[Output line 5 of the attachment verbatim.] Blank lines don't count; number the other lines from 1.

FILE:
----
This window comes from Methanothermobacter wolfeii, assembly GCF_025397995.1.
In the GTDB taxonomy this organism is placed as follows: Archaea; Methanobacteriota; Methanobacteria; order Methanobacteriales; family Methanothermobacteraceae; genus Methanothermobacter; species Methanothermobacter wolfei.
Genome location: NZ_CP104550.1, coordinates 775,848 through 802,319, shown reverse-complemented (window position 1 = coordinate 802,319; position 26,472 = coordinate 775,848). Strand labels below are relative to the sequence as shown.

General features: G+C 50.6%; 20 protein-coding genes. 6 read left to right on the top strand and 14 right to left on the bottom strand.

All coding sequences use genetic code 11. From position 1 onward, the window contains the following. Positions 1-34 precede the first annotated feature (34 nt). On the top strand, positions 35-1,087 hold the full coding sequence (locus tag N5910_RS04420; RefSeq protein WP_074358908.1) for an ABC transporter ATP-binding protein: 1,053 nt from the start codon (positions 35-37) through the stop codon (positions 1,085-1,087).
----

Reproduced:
All coding sequences use genetic code 11. From position 1 onward, the window contains the following. Positions 1-34 precede the first annotated feature (34 nt). On the top strand, positions 35-1,087 hold the full coding sequence (locus tag N5910_RS04420; RefSeq protein WP_074358908.1) for an ABC transporter ATP-binding protein: 1,053 nt from the start codon (positions 35-37) through the stop codon (positions 1,085-1,087).